1660. Robert Southey to John Rickman, 29 July  *
My dear Rickman
I have been walking over the mountains with xxxxx Danvers (who has now left me) – & I am too busy to write letters, – only – come when you will, & the longer you stay the more glad I shall be to see you arrive. Our best weather is in May, – our next best in autumn, – August seem to be the rainiest season, for the people talk of Lammas  floods. I recommend therefore coming as soon as you can in September & staying as late as you can in October, – this is said wholly with respect to the probabilities of weather, & is of course to be regulated by your conscience.
Certes the map had better wait.  I give you joy of a second child & Mrs R of a second daughter. About Mrs Clark  we entirely agree & about Wardle  we do not differ. What a cursed business is this of the Austrians!  that house has now signed its death-warrant, – which nothing but its own pusillanimity could have done –
 Aaron Arrowsmith was preparing a map for Southey’s History of Brazil (1810–1819). His Map of Brazil and Paraguay with the Adjoining Countries, originally intended for the first volume, appeared in the second volume. BACK
 Mary Anne Clarke (c. 1776–1852; DNB) was the former mistress of Prince Frederick, Duke of York and Albany (1763–1827), Commander in Chief of the army from 1798–1809. York was forced to resign in the wake of Clarke’s allegations that he abused his powers by allowing her to accept money from army officers, in return for which promotion was arranged. BACK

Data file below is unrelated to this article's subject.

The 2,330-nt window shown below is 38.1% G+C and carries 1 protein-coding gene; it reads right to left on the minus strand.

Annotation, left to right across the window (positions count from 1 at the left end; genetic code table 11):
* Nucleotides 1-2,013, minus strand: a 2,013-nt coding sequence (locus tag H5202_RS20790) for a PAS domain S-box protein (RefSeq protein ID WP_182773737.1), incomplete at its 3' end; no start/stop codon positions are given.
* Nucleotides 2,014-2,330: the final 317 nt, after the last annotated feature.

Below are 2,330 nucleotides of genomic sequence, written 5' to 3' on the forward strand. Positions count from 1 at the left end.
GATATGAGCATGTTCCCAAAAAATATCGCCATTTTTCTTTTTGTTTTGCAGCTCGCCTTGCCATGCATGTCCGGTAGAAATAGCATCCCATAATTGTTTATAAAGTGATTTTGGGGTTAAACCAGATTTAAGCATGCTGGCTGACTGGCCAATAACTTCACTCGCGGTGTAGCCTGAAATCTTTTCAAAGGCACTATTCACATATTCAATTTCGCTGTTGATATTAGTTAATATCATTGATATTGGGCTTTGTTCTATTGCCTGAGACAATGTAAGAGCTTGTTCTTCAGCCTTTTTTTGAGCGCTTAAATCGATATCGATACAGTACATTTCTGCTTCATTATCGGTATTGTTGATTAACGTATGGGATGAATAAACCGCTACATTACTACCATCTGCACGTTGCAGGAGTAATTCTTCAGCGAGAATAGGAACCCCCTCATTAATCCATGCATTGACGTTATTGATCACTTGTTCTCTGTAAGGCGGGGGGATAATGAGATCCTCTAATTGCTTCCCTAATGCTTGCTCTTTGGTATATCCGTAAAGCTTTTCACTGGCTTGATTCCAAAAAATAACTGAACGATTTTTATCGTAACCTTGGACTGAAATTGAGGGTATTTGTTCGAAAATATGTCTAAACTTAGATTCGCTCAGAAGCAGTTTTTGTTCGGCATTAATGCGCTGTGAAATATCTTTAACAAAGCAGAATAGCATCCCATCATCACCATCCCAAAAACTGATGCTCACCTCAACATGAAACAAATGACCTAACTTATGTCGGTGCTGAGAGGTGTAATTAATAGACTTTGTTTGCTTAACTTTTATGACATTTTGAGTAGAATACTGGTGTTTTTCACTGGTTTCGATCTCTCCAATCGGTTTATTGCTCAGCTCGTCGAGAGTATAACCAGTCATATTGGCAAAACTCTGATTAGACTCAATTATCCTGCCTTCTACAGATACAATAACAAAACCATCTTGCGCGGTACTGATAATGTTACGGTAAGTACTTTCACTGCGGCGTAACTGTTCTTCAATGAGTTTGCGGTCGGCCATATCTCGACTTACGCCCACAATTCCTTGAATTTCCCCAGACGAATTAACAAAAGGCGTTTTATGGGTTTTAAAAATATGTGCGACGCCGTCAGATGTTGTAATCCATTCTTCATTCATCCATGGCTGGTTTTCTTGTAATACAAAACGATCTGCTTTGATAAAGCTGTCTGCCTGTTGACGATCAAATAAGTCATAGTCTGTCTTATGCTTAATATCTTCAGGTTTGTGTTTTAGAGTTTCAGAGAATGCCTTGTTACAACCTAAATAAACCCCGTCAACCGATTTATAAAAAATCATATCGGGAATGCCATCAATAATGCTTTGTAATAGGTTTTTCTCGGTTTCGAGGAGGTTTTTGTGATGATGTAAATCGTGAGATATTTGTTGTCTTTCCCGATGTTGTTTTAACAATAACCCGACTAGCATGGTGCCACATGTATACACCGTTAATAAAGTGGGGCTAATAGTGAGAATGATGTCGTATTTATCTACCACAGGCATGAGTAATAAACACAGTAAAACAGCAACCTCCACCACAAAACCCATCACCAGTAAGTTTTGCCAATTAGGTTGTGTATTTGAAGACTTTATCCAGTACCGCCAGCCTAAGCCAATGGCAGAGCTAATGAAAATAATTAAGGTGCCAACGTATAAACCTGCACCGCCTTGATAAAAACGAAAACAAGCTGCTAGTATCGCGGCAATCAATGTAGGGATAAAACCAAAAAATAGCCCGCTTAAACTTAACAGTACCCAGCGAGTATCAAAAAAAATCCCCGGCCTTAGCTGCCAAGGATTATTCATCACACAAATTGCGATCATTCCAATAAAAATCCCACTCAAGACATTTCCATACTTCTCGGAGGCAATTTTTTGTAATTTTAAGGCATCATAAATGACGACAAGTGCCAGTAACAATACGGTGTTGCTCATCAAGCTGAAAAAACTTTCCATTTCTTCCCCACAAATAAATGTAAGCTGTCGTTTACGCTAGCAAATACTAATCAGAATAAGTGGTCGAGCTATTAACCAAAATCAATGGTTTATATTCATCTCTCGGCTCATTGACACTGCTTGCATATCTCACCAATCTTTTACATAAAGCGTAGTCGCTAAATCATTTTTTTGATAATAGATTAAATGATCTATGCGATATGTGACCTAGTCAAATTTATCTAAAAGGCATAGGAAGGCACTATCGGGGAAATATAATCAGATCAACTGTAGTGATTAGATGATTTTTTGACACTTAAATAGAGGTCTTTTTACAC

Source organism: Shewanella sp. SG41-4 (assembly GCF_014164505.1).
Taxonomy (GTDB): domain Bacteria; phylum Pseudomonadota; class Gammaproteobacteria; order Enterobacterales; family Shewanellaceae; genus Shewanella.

Gwyllym Lloyd Wardle (c. 1761–1833; DNB), elected M.P. for Okehampton in 1807, had played a central role in exposing the Duke of York and Mary Anne Clarke’s involvement in office trafficking. However, his own reputation was quickly sullied when, in July, it emerged that Wardle had bought Clarke’s testimony against the Duke of York with a promise to pay for the furnishing of her house. BACK
 Britain and Austria were in alliance against France in 1809, but Napoleon advanced into Austria where he suffered a significant defeat at the battle of Aspern-Essling (22 May 1809). The Austrians failed to follow up this victory, which allowed Napoleon to seize the capital, Vienna, in early July. The Austrians were then defeated by the French at the battle of Wagram on 5–6 July 1809. BACK